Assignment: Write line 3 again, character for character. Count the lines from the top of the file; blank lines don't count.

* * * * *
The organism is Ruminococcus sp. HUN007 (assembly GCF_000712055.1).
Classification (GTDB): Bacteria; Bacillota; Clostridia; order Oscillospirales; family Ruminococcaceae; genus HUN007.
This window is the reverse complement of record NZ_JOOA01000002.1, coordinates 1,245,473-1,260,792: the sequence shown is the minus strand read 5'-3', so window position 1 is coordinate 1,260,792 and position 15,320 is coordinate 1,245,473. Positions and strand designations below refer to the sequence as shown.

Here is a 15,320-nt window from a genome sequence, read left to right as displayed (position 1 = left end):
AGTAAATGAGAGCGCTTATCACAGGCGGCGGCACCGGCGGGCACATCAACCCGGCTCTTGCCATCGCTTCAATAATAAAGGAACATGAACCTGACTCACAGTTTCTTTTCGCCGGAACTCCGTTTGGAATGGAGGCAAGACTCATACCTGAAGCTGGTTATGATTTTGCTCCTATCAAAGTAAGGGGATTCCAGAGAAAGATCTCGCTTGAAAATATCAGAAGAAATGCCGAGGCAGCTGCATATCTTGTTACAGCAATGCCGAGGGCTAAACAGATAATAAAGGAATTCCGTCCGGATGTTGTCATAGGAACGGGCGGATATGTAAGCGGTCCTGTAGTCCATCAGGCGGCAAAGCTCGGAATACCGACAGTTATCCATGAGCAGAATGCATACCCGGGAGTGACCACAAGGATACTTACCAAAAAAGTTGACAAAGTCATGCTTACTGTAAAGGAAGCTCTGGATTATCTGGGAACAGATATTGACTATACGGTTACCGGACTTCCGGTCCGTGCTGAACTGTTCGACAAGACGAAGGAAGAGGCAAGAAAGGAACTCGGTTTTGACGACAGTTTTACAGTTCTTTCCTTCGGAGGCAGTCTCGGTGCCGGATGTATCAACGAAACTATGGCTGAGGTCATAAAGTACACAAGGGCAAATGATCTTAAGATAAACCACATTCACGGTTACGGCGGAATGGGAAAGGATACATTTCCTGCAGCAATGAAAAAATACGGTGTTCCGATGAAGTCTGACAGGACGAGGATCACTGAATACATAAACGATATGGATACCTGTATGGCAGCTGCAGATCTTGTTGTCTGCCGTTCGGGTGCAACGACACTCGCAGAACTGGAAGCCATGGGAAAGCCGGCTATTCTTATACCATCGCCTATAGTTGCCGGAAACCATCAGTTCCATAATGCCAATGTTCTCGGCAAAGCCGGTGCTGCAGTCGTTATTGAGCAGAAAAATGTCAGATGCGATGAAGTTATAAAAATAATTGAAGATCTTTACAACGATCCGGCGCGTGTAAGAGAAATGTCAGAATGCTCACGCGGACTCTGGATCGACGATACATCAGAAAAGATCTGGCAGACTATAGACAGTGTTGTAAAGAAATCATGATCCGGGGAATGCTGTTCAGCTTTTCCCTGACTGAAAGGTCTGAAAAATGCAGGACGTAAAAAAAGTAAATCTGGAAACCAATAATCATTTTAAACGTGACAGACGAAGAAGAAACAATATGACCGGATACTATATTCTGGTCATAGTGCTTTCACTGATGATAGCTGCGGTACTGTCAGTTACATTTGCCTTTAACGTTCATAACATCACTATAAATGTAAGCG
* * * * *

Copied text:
This window is the reverse complement of record NZ_JOOA01000002.1, coordinates 1,245,473-1,260,792: the sequence shown is the minus strand read 5'-3', so window position 1 is coordinate 1,260,792 and position 15,320 is coordinate 1,245,473. Positions and strand designations below refer to the sequence as shown.